Rauner also admitted he "made a mistake" when he said that Illinois' minimum wage should be cut from $8.25 an hour to $7.25 an hour.

"I am all about increasing competitiveness for the state of Illinois. Illinois today is not competitive. That's why businesses are leaving. That's why we have brutally high unemployment," he said. "And in the context of competitiveness I've made quick, flippant, unilateral comments about lowering the minimum wage in the context of competitiveness. And that's a mistake. It's wrong on my part because there are better ways to increase Illinois' competitiveness."

He said he would support an increase in the national minimum wage (now $7.25 an hour) "so that Illinois' minimum wage rises and we have a level playing field so that all states are the same."

Or, he added, Illinois' minimum wage could be increased in exchange for pro-business measures.

"Another scenario is if we make pro-business changes in our state, change workers comp, change our tort system, change our tax system on our businesses. Then we can put in a higher Illinois minimum wage. We can afford it without killing our small business owners. And I'll support that," he said.

Rauner, who according to tax returns made $53 million in 2012, said he didn't believe he was disconnected from low-income Illinoisans.

"I'm running to increase the incomes for all voters, all citizens in our state, irrespective of income level. My wife and I care deeply. We have been very involved in the community in Illinois and around the city of Chicago," he said. "We are very involved helping to improve the quality of life for low-incme folks and families who are suffering from disadvantage and poverty and tough neighborhoods."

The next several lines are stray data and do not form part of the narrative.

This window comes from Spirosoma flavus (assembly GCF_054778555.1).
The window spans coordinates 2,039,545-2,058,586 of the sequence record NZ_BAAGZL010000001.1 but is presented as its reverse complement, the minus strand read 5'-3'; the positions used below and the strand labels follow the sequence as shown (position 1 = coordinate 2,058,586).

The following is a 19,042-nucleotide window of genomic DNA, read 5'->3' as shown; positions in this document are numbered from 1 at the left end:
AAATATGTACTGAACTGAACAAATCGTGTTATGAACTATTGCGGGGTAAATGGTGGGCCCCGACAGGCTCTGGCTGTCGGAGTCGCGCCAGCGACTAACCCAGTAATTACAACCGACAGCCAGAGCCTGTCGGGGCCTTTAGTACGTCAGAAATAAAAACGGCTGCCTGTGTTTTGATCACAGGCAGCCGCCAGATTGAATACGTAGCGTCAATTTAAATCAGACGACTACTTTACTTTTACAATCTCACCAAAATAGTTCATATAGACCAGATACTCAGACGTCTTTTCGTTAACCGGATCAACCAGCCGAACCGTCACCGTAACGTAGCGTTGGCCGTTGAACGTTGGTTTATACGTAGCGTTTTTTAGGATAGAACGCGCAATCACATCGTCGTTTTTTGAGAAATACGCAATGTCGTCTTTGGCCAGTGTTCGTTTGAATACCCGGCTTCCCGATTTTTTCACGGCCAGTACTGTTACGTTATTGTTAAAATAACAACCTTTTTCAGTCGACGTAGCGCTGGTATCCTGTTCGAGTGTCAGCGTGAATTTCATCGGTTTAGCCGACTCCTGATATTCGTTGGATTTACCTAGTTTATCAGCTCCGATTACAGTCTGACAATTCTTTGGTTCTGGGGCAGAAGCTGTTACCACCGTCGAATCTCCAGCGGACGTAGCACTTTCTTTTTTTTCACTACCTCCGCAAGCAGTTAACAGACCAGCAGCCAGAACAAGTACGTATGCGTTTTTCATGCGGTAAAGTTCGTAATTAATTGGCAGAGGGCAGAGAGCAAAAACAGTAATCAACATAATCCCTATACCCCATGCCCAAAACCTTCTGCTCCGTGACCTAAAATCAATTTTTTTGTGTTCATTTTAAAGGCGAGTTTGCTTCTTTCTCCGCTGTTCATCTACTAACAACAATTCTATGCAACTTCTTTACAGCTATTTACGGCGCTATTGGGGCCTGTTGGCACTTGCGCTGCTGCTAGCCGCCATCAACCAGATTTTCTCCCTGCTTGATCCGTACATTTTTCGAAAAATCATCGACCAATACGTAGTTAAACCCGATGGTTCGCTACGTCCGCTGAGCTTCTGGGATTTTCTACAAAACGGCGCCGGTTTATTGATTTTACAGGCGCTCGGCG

He said he and his wife support charter schools, help provide school vouchers, fund health clinics in Chicago and support a YMCA on the west side of Chicago.

"We are very engaged in improving the quality of life for low-income citizens all across the board. That's a major part of why I'm running," he said.

"People say to me, 'Well Bruce, you don't understand working people because you're rich.' Well you know what? I am rich. But I made it. Nobody gave it to me. I worked my tail off and I'm very successful. And I'm proud of that fact. I'm never going to apologize for it.

"Let me be clear: free market capitalism is the Number One engine of prosperity ever devised by mankind."

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moderndaycowboy wrote on January 10, 2014 at 11:01 pm

Of course he's connected to low income Illinoisans. Afterall, he is wearing a fleece vest and flannel.

Sid Saltfork wrote on January 11, 2014 at 4:01 am